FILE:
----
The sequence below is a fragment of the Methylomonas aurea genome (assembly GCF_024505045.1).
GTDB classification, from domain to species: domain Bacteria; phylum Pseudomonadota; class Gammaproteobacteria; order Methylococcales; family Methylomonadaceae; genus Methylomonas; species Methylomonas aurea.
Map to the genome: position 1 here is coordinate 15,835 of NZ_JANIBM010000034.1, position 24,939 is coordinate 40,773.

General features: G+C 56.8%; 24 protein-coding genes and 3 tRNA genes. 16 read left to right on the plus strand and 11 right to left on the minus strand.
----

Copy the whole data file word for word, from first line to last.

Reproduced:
The sequence below is a fragment of the Methylomonas aurea genome (assembly GCF_024505045.1).
GTDB classification, from domain to species: domain Bacteria; phylum Pseudomonadota; class Gammaproteobacteria; order Methylococcales; family Methylomonadaceae; genus Methylomonas; species Methylomonas aurea.
Map to the genome: position 1 here is coordinate 15,835 of NZ_JANIBM010000034.1, position 24,939 is coordinate 40,773.

General features: G+C 56.8%; 24 protein-coding genes and 3 tRNA genes. 16 read left to right on the plus strand and 11 right to left on the minus strand.